This post was inspired by yesterday’s, but that one was already getting long enough, so here we are; and in the meantime a similar point was canvassed by Swordfish in comments at The Standard, which then got published as a guest post. The relevant bit:
In reality, the vast majority of voters don’t think in any sort of coherent Left/Right terms. That’s why it’s notoriously unreliable when post-Election surveys ask respondents to place themselves on the Left/Right spectrum. All the more so when so many people think ‘centre’ means ‘normal’ and left and right = ‘extremes’.
And the fact is: UK polls over recent years suggest many of Corbyn’s key policy proposals actually have majority support. You wouldn’t know it from the outrageous rhetoric of shell-shocked Blairite Grandees, nor from the Establishment’s academic/intellectual enablers.
The funny thing about a lot of centrists is the way they talk a big game about rejecting left/right labels – they’re old-fashioned and outdated, let’s just do ~what works~. Yet as soon as someone unapologetically leftwing enters the fray, talking about bold, concrete policies to challenge the status quo, you can’t move for the cries of “too leftwing! Leftwing extremism!”.
The other funny thing is that I kind of agree. Leftwing/rightwing are fairly oldschool terms, which at their core are about economic policy (big government, little government, regulation, intervention, public spending) but have come to include, more or less comfortably, ideas about social justice, individual choice, rights and freedoms.
Like Swordfish said: the majority of people – who aren’t pols nerds like me, or anyone who regularly comments on a political blog – don’t have an academic analysis backing up their ideology. They don’t have ideology! Being philosophically political is an oddity in our society. Your “average” or “typical” voter doesn’t have the time nor inclination for it.
So, back to yesterday’s post: another issue with Rob Salmond’s citing of surveys wherein people are asked to describe themselves as “more left than Labour” etc, is that this assumes “how left Labour is” is a defined thing.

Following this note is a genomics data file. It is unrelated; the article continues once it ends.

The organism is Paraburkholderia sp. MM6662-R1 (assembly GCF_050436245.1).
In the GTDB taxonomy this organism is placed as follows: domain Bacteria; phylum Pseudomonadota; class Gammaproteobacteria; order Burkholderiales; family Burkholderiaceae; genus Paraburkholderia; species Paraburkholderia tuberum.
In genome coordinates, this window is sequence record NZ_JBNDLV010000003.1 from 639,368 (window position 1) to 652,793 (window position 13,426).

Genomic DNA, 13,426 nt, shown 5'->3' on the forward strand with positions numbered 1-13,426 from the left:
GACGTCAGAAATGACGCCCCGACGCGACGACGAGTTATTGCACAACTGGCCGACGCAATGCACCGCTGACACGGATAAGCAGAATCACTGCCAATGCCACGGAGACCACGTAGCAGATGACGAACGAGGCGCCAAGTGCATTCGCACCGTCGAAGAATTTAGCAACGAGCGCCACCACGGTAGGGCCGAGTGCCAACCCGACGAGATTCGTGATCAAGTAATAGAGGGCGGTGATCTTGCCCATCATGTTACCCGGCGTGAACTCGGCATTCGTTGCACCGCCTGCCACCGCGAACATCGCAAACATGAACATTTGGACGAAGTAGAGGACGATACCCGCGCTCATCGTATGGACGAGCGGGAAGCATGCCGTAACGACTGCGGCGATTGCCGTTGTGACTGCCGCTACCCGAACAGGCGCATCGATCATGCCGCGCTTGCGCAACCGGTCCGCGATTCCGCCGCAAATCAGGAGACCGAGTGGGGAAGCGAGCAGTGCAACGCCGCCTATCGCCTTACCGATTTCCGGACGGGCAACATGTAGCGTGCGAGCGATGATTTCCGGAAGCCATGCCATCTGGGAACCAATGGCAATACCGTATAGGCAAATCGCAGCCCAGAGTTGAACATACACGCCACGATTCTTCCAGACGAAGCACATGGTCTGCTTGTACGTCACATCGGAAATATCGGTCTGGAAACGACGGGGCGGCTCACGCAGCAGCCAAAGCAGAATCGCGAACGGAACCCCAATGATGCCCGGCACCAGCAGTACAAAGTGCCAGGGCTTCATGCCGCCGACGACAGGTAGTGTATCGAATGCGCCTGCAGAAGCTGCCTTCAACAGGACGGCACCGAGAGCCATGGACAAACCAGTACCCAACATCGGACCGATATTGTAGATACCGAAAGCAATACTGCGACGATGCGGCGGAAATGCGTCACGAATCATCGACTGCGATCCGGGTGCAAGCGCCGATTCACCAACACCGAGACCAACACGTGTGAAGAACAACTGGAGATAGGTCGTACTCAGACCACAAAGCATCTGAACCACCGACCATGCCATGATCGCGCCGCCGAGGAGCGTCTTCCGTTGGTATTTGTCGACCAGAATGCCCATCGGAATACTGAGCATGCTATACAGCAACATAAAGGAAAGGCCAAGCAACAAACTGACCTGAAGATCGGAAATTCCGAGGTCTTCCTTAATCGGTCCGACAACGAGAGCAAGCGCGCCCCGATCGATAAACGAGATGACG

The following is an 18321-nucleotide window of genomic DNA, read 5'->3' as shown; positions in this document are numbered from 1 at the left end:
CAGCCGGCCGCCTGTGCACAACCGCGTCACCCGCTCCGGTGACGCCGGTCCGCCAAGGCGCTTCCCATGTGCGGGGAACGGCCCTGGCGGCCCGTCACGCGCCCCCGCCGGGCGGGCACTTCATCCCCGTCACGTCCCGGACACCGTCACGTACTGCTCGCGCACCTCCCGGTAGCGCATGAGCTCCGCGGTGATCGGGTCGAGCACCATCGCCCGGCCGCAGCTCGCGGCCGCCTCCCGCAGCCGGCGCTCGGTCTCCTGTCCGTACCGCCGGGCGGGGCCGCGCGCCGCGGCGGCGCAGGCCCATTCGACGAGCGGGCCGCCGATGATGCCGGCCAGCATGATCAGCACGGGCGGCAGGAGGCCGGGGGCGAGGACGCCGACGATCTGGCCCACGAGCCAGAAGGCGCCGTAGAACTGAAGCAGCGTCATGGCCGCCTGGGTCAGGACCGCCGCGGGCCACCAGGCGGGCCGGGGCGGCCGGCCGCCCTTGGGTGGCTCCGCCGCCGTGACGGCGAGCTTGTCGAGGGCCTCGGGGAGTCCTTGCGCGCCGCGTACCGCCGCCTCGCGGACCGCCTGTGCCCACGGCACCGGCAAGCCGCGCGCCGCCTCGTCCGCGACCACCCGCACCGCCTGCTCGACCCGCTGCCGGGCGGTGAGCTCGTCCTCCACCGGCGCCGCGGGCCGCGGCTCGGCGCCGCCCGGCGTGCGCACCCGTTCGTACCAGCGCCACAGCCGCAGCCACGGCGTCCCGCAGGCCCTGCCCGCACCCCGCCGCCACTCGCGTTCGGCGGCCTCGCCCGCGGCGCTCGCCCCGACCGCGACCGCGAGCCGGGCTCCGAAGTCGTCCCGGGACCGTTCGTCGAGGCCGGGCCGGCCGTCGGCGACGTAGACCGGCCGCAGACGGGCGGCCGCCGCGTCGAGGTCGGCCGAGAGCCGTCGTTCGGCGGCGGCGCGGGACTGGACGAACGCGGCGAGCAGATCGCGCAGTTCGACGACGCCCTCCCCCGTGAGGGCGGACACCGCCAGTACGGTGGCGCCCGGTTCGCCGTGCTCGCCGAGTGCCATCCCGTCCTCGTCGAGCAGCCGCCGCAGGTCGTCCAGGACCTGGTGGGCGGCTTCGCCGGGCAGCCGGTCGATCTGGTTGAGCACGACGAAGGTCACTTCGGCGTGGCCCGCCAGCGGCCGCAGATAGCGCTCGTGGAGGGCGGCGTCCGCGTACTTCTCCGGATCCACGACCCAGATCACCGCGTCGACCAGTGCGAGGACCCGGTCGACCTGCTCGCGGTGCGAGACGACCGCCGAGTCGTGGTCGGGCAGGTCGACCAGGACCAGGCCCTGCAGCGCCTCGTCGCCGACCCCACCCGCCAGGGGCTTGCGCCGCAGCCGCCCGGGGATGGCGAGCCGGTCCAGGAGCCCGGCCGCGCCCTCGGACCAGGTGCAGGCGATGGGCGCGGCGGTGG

When you don’t even have a clear definition of “left”, how are you going to measure a political party – made up of 32 MPs with varying positions and principles, thousands of members with even more varying ideas of how things should be run, and hundreds of pages of policy documents – against it?
Plus, our media environment tends to highlight the ridiculous – the MPs who say outrageous things, the candidates who once wrote silly columns in a student paper, and policy reduced to soundbites. Many people’s perceptions of where Labour and National stand is influenced by that – not by the kind of in-depth analysis and criticism that pols nerds like me enjoy doing.
The data is simply bad. We don’t have a clear definition of “left” or “right”. We couldn’t nail down Labour or National or any political party to a single point on the spectrum even if we did. And the popular narrative of NZ political parties is that Labour’s about as left as you can be without being a radical Greenie and National’s about as right as you can be without being a radical ACToid.
Of course the majority of people are going say “I’m somewhere in the middle”! No one wants to be a scary fringe extremist.
So it’s a meaningless measure, an oversimplification pushed by people who really just don’t seem to like the idea or label of “being leftwing”.
Unsurprisingly that’s not something I have a problem with! If you asked me to define myself I’d say “definitely to the left of Labour” and I’d define “left” roughly in terms of social support, big government, public spending, taxing the hell out of the rich. It’s a label I’m proud to wear.
But this entire discussion is just too meta. Saying only “we’re leftwing, vote for us” or “we’re not leftwing, vote for us” won’t be a winning strategy under any circumstances. You have to stand for something real and tell it clearly. And as yesterday’s post outlined, my chief issue with the “centre” of NZ Labour is that I haven’t seen either from them.
Statement of the damn obvious: electoral support is a complex beast, and my two most recent posts haven’t addressed issues like leadership, appearance of competence, economic factors, shaping a media narrative (certainly there needs to be a strategy for dealing with the fact that “is this too leftwing” is question that will always come up), or policy formation. I only have so much time in the day!